FIG. 29A is a plot of two different glucose sensor outputs compared to glucose meter readings during a glucose clamp in accordance with an embodiment of the present invention.

FIG. 29B is a plot of actual insulin concentration in blood compared to a controller commanded insulin concentration in response to the glucose clamp of FIG. 29A in accordance with an embodiment of the present invention.

FIG. 30 is a top view of an end of a multi-sensor for measuring both glucose concentration and pH in accordance with an embodiment of the present invention.

FIG. 31A is a representative drawing of blood glucose compared to sensor measured blood glucose over time in accordance with an embodiment of the present invention.

FIG. 31B is a representative drawing of sensor sensitivity over the same period of time as FIG. 31A in accordance with an embodiment of the present invention.

FIG. 31C is a representative drawing of sensor resistance over the same period of time as FIG. 31A in accordance with an embodiment of the present invention.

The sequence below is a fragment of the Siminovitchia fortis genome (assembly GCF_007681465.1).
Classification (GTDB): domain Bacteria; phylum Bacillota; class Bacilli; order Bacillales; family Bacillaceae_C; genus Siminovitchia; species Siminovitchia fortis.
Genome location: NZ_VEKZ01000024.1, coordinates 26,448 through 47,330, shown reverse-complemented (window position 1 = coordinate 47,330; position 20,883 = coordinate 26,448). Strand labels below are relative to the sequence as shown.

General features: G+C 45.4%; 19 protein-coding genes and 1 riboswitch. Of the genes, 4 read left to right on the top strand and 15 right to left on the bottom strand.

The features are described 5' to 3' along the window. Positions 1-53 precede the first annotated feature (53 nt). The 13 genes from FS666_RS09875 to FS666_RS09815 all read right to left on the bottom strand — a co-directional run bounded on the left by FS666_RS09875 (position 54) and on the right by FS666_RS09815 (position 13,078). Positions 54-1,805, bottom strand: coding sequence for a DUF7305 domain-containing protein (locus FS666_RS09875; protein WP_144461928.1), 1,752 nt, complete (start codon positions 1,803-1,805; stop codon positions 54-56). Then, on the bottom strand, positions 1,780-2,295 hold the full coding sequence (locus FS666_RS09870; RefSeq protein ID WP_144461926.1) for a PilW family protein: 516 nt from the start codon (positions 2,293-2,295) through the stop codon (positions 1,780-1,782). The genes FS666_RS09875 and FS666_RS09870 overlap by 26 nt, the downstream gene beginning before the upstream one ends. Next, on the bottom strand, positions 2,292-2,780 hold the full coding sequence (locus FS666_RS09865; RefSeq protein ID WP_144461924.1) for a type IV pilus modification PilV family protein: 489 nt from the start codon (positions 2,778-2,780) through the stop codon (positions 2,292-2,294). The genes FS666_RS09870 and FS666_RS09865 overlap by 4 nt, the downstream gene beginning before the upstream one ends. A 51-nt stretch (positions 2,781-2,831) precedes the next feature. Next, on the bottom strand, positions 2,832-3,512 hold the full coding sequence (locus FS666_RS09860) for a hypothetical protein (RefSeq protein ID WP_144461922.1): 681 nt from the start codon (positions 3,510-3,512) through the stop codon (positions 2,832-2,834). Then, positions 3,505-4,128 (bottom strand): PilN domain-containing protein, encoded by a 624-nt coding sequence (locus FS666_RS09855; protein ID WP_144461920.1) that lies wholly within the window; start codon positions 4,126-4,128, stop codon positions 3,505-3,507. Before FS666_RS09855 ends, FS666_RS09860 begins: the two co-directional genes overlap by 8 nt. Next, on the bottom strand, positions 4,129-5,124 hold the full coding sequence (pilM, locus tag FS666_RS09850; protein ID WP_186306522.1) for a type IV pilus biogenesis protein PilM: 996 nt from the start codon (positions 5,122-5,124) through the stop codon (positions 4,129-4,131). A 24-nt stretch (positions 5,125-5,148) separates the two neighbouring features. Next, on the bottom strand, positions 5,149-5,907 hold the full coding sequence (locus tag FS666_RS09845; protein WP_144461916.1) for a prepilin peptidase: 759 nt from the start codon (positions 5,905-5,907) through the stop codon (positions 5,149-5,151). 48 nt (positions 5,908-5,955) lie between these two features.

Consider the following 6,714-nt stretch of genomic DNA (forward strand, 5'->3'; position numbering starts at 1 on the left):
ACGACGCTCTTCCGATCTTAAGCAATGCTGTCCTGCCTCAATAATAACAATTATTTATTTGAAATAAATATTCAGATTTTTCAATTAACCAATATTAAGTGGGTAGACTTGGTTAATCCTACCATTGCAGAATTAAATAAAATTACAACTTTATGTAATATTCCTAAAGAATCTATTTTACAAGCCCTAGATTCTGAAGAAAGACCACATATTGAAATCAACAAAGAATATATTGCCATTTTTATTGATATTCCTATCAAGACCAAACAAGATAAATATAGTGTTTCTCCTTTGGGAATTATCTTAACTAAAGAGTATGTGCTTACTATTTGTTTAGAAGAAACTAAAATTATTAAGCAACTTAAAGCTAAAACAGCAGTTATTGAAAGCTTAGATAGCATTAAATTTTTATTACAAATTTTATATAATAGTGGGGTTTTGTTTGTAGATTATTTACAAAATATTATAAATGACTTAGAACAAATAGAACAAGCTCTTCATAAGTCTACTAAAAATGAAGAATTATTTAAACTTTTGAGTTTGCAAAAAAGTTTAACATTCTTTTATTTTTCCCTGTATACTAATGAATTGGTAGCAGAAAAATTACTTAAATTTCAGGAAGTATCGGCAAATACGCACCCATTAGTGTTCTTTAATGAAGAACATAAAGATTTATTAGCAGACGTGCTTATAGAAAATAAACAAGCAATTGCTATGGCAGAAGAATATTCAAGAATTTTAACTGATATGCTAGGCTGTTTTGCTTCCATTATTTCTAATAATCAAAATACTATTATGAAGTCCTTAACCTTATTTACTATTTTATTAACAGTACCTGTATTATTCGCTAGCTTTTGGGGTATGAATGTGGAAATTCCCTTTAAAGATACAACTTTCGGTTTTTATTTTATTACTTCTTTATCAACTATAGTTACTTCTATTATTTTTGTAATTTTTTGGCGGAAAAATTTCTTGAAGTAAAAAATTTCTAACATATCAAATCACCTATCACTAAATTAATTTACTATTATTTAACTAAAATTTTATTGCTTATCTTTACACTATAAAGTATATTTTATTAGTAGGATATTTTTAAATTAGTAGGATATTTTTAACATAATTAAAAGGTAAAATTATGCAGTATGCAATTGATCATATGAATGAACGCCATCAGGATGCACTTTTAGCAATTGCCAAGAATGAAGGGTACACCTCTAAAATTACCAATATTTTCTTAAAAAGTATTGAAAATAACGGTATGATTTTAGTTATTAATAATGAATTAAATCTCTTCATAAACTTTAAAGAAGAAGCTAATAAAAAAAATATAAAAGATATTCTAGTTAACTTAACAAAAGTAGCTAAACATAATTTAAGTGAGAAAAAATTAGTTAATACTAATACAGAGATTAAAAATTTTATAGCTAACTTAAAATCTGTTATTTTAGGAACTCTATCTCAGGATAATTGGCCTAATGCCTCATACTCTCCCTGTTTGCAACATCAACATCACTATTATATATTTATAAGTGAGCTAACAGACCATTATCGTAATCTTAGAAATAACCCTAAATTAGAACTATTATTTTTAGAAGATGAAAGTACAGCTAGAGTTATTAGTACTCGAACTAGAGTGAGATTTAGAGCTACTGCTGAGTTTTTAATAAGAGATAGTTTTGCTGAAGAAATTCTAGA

FIG. 32 is a block diagram using the derivative of sensor resistance to determine when to recalibrate or replace the sensor in accordance with an embodiment of the present invention.

FIG. 33A is a plot of an analog sensor signal Isig over time in accordance with an embodiment of the present invention.

FIG. 33B is a plot of sensor resistance over the same period of time as FIG. 32A in accordance with an embodiment of the present invention.

FIG. 33C is a plot of the derivative of the sensor resistance of FIG. 32B in accordance with an embodiment of the present invention.

FIG. 34A is a bottom view of a telemetered characteristic monitor in accordance with an embodiment of the present invention.

FIG. 34B is a bottom view of a different telemetered characteristic monitor in accordance with an embodiment of the present invention.

FIG. 35A is a drawing of a blood plasma insulin response to a glucose clamp in a normal glucose tolerant (NGT) individual in accordance with an embodiment of the present invention.

FIG. 35B is a drawing of the blood plasma insulin response of FIG. 35A when delayed due to insulin being delivered to the subcutaneous tissue instead of directly into the blood stream in accordance with an embodiment of the present invention.